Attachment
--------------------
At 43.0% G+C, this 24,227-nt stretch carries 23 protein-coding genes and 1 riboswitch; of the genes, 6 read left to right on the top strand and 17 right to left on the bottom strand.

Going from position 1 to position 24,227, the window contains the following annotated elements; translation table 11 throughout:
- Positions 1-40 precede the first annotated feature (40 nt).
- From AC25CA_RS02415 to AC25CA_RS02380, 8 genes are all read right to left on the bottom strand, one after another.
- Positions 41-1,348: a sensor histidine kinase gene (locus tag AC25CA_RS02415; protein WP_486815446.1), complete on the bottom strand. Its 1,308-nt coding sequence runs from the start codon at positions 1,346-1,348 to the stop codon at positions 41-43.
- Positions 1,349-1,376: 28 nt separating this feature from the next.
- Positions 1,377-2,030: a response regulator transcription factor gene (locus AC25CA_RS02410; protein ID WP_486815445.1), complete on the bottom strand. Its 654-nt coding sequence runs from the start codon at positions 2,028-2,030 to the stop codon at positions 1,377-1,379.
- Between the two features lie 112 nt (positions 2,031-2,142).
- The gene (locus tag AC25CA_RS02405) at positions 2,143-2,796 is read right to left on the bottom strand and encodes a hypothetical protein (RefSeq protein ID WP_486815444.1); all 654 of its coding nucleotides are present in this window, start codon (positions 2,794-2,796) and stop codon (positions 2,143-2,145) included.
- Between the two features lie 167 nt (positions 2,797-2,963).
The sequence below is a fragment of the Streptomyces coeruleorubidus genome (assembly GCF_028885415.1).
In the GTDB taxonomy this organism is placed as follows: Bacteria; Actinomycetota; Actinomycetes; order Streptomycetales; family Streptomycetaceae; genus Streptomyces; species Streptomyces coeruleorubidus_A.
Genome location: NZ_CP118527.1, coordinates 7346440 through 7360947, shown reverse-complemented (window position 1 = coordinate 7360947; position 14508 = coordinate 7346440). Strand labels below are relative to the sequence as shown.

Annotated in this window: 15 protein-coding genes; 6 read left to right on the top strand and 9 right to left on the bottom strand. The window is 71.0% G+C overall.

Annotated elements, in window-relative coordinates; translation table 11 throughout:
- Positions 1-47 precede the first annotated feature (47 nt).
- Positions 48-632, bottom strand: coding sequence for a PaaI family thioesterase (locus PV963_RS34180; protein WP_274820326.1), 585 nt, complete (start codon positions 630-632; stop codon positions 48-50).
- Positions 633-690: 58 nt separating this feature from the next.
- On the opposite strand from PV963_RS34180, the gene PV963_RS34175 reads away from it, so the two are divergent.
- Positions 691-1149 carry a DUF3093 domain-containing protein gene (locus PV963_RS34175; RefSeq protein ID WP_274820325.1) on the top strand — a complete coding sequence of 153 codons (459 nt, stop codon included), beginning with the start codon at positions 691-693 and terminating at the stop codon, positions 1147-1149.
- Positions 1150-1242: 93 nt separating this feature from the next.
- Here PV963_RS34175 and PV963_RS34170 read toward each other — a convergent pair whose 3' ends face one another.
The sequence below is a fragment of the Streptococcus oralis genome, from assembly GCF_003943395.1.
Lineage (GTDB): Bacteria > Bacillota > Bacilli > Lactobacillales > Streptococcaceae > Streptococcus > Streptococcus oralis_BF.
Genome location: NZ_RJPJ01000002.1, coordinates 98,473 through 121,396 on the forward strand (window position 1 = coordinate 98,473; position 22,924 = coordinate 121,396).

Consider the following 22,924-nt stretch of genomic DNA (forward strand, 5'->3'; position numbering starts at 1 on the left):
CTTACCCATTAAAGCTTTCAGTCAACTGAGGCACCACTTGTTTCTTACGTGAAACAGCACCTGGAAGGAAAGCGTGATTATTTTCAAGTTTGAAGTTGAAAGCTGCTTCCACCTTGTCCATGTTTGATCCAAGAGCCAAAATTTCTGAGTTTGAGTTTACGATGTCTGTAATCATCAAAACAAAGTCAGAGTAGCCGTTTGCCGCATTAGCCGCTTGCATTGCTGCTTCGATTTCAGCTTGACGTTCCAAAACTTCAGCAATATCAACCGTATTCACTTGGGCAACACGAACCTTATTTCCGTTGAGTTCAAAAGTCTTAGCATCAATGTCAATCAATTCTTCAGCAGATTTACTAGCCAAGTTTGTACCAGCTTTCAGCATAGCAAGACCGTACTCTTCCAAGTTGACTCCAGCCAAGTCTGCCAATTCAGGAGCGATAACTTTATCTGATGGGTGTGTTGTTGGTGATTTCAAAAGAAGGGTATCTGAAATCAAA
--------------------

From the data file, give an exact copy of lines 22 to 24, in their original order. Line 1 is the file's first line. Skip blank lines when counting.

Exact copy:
- Here PV963_RS34175 and PV963_RS34170 read toward each other — a convergent pair whose 3' ends face one another.
The sequence below is a fragment of the Streptococcus oralis genome, from assembly GCF_003943395.1.
Lineage (GTDB): Bacteria > Bacillota > Bacilli > Lactobacillales > Streptococcaceae > Streptococcus > Streptococcus oralis_BF.